Utah Inland Port board to discuss opening closed-door subcommittee meetings after backlash

This article originally appeared in the Deseret News. Read it in its entirety here

SALT LAKE CITY — After controversy over the Utah Inland Port Board subcommittees meeting behind closed doors, board leaders have indicated they have heard the concerns and may consider opening the meetings.

Derek Miller, chairman of the Utah Inland Port Authority board and president of the Salt Lake Chamber, told the Salt Lake City Council this week after advocacy groups and residents raised questions about transparency that he plans to have a discussion about the issue during the authority’s meeting next week.

“I think that’s a fair question. I think that’s a good question,” Miller said. “I think that’s a question the board needs to discuss, and it’s my intention to raise that question at our next board meeting and have in a public setting an opportunity to hear from the public whether or not we should hold ourselves to a higher standard.”

The Utah Inland Port Authority — the new government body that the Utah Legislature created despite protests from Salt Lake City to control the development of a global trade hub in the city’s undeveloped northwest quadrant — chose with a vote during its first meeting last month to adhere to the Utah Public and Open Meetings Act.

But while the port authority’s full board meetings are required to be open under the state law, three subcommittees the board created do not because they are made up of only up to five board members, which does not constitute a quorum, according to the port authority’s legal counsel.

That’s why the three subcommittees — one tasked to begin a search for the port authority’s executive director, one to work on the authority’s budget and business plan, and one to focus on how to use the tax differential that will be used for project incentives as the port’s area is developed — met behind closed doors last week, Miller said.

Now, the question is whether the board should “hold itself to a higher standard,” Miller said, when it comes to its subcommittees and “should it not just do the minimum required by the law?”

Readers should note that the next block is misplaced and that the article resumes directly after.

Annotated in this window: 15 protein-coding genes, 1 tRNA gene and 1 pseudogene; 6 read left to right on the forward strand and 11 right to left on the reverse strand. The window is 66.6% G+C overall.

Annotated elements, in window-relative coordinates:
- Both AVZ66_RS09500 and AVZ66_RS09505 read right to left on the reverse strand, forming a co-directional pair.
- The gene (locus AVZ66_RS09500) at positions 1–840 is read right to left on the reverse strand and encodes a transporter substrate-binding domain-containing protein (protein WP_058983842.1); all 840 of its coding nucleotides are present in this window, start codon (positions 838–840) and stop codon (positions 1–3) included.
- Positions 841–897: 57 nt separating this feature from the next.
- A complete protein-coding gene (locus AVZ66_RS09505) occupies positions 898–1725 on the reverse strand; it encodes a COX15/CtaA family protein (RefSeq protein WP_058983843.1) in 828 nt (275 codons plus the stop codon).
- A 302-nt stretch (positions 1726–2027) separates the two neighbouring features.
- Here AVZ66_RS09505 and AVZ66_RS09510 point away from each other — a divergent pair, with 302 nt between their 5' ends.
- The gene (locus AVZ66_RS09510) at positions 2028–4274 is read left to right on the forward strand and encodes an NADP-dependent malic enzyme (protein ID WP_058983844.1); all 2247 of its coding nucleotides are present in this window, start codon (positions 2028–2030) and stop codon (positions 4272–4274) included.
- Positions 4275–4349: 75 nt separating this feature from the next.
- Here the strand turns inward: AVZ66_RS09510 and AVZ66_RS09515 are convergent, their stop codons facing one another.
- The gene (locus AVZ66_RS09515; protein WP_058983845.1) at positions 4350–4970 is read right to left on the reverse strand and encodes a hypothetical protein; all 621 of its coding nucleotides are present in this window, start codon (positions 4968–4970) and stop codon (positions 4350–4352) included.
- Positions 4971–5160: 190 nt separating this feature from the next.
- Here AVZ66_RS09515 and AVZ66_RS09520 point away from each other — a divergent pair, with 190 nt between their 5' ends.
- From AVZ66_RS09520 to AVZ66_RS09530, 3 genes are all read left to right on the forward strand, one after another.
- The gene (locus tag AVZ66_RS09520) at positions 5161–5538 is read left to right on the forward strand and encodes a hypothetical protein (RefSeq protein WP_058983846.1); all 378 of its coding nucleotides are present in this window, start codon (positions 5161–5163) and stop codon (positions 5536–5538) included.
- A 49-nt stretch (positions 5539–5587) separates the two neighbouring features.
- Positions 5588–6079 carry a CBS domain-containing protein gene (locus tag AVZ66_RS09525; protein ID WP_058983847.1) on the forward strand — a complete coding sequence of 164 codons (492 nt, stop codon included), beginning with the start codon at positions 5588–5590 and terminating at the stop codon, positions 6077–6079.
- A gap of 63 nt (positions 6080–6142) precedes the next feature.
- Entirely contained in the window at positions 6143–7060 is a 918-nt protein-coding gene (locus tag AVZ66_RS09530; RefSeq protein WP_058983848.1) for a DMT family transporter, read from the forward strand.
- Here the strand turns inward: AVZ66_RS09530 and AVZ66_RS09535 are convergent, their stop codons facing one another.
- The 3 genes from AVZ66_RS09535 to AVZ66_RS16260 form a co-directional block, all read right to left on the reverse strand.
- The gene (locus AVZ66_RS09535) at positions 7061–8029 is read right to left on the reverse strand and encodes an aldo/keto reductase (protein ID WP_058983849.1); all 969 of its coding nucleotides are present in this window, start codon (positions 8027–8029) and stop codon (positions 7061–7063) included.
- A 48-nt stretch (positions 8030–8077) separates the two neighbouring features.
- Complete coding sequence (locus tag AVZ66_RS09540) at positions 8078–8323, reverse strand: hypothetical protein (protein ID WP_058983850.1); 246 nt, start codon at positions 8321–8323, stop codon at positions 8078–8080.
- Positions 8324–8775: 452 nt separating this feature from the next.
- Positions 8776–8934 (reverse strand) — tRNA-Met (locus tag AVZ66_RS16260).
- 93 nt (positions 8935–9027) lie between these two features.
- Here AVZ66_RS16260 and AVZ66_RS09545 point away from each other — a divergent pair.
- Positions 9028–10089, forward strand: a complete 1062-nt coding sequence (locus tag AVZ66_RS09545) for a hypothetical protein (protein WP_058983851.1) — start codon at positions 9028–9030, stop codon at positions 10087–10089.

“I would certainly encourage that,” said Salt Lake City Councilman Chris Wharton, who raised concerns of transparency to Miller during a question-and-answer portion of the council’s Tuesday work session.

Wharton noted his constituents have raised concerns of transparency, only second to concerns about the possible impact an inland port might have to the area’s environment.

Wharton also urged the port authority board to at the “very least” post notices of the subcommittees, even if they’re closed, so the public can know when and where the subcommittees are meeting and who to contact if they have questions.

“If subcommittees are completely able to operate in the dark, I think a concern from residents is that significant discussions will be made in the subcommittees, and then the board will just sort of approve it,” Wharton said.

Miller’s assurances that the board will potentially discuss opening the subcommittees come after he told the Deseret News last week it was “important to follow the law” and not “create our own exceptions” to the Utah Public and Open Meetings Act, decisions he worried could be “arbitrary.”

The comments created backlash among residents and advocacy groups, who called for more transparency from a new governing board that was born out of backroom negotiations and a never-before-seen version of a bill that passed the Utah Legislature within minutes of it surfacing on the House floor.

“From the very beginning, the inland port situation has felt underhanded,” Katie Matheson, spokeswoman for Alliance for a Better Utah, said in an interview Thursday.

“This is likely the biggest project that we’re going to see here in Utah … and to do it without the trust of the public is problematic at best,” she continued, adding that even if the subcommittees are allowed under state law to be closed, open doors should be the “default.”

“They need to regain the trust of the public, and that starts by keeping maximum levels of transparency in all their meetings,” she said.

This article originally appeared in the Deseret News. Read it in its entirety here

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